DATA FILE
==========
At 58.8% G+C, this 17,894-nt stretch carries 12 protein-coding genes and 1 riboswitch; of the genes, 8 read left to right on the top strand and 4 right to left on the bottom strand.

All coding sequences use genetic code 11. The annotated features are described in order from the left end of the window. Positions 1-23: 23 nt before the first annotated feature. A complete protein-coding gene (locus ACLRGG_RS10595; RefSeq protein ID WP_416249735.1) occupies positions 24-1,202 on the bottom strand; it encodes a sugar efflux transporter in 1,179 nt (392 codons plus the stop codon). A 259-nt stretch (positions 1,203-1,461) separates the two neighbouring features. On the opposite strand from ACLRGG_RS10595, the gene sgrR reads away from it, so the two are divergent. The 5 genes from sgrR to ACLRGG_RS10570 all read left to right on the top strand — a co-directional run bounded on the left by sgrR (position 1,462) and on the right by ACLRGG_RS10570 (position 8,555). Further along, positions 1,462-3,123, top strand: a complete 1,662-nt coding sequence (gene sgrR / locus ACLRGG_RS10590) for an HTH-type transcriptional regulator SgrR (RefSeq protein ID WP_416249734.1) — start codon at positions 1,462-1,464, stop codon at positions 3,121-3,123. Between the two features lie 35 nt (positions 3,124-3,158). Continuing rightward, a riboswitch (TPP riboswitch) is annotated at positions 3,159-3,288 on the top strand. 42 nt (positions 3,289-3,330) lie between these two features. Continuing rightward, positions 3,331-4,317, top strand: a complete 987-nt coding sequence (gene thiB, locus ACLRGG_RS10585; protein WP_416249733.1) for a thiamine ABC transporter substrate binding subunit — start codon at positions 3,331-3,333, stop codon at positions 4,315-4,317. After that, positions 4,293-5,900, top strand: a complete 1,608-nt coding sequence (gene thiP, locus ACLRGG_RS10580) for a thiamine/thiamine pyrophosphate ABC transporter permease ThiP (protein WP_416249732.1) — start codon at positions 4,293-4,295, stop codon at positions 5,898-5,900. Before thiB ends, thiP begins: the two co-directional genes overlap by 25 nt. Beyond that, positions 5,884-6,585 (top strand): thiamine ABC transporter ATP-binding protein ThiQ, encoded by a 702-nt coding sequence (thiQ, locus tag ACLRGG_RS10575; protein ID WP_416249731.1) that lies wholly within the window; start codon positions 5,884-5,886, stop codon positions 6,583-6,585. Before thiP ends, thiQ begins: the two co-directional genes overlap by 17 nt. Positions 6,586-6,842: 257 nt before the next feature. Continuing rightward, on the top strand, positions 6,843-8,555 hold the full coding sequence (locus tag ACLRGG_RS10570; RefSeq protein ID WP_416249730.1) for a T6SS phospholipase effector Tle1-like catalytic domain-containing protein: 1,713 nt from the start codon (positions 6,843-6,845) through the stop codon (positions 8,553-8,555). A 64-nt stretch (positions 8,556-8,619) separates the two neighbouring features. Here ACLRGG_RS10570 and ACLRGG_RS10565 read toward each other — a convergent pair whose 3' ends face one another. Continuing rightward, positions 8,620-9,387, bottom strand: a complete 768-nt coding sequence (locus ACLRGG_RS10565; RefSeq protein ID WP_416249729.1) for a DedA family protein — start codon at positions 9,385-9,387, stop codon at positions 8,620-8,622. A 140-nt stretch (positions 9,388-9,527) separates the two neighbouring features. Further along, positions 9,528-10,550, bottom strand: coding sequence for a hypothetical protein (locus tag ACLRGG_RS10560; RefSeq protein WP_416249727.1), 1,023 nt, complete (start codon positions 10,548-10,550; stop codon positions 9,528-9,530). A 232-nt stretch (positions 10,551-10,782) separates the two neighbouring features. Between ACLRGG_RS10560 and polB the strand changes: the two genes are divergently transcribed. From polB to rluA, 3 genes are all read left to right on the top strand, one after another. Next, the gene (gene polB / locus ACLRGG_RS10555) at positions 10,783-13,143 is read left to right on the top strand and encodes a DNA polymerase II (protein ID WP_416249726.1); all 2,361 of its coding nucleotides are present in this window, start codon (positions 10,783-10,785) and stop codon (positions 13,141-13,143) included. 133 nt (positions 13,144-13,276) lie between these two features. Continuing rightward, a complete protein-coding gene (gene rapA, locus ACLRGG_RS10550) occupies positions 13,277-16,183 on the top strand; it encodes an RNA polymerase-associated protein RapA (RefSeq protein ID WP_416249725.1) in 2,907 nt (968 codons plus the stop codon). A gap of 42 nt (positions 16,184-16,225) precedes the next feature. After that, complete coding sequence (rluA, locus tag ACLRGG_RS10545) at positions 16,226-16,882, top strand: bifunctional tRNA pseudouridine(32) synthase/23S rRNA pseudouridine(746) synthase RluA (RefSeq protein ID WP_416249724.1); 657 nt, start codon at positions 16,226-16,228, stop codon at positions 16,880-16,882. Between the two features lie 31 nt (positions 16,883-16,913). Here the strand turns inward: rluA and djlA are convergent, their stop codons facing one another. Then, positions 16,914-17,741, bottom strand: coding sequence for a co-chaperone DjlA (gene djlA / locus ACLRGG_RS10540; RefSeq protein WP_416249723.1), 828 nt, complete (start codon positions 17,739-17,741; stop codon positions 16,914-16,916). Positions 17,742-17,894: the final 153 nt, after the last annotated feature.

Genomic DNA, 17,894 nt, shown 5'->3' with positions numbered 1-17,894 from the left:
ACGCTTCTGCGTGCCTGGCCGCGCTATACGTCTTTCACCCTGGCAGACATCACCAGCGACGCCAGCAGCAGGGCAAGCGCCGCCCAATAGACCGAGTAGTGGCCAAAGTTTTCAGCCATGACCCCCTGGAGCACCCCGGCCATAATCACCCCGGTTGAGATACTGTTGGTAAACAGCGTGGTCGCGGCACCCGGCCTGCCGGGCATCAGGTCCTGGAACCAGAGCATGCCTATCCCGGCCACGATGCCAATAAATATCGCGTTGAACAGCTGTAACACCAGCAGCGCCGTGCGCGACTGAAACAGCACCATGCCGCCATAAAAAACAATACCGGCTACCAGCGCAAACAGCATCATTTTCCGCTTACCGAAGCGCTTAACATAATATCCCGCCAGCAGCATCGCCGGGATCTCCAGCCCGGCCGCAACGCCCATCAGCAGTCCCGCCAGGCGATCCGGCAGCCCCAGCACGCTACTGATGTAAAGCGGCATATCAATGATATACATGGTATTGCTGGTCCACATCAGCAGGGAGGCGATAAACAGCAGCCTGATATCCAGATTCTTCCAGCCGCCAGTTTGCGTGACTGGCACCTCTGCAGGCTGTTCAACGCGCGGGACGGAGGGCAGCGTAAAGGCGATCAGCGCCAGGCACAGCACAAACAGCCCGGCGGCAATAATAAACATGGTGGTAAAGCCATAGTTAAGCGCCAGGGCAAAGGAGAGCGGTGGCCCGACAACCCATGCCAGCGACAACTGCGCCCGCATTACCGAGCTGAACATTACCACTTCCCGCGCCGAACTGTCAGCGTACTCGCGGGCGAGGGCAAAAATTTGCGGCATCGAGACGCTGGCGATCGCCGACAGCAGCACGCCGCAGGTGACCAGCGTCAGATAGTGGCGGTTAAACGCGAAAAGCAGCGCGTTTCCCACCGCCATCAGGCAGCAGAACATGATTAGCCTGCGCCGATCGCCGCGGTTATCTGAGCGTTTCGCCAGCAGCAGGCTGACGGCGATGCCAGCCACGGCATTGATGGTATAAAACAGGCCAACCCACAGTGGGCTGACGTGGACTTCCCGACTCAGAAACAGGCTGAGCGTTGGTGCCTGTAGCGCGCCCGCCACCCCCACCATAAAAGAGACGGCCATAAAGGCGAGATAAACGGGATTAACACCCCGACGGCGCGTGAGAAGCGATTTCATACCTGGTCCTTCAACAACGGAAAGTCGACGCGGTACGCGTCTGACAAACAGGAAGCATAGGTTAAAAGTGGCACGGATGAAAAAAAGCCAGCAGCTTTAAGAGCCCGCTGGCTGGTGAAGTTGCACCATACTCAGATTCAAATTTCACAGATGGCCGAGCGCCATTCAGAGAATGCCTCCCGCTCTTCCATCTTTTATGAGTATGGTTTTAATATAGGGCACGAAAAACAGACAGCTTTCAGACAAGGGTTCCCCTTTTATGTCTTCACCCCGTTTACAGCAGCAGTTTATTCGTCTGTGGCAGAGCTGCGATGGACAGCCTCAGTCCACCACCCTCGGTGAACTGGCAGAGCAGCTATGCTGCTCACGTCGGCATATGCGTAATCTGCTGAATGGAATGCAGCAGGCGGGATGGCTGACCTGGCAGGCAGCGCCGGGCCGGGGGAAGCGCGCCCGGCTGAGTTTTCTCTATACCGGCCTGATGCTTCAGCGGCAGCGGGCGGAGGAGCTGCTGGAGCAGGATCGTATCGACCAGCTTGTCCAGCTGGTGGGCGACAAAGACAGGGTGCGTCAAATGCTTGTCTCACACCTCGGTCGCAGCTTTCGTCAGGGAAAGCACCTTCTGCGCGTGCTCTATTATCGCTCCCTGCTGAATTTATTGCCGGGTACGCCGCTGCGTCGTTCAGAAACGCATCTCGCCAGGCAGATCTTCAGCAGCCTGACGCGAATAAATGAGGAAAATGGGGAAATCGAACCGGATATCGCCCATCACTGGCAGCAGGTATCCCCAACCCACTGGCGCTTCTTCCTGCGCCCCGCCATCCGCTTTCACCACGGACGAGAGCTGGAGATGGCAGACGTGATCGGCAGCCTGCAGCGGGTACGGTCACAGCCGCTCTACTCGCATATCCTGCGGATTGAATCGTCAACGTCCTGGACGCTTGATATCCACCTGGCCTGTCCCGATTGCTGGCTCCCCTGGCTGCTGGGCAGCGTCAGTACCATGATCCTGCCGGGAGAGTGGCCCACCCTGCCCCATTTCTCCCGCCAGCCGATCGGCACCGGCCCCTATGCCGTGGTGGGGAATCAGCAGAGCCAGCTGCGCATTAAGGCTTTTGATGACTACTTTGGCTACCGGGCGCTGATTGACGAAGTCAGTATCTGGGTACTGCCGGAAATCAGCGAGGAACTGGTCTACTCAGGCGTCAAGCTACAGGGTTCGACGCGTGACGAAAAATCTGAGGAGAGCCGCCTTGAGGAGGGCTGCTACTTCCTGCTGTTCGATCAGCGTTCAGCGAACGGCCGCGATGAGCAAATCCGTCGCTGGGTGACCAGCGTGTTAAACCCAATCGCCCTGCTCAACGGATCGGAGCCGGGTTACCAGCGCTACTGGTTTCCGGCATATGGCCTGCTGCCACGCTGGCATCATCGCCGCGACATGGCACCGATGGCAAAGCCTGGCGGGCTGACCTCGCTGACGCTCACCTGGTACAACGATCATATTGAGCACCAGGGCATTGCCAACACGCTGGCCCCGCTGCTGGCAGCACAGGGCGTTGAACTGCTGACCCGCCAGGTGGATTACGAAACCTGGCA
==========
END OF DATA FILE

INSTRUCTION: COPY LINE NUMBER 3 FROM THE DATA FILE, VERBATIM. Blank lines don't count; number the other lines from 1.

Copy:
Genomic DNA, 17,894 nt, shown 5'->3' with positions numbered 1-17,894 from the left: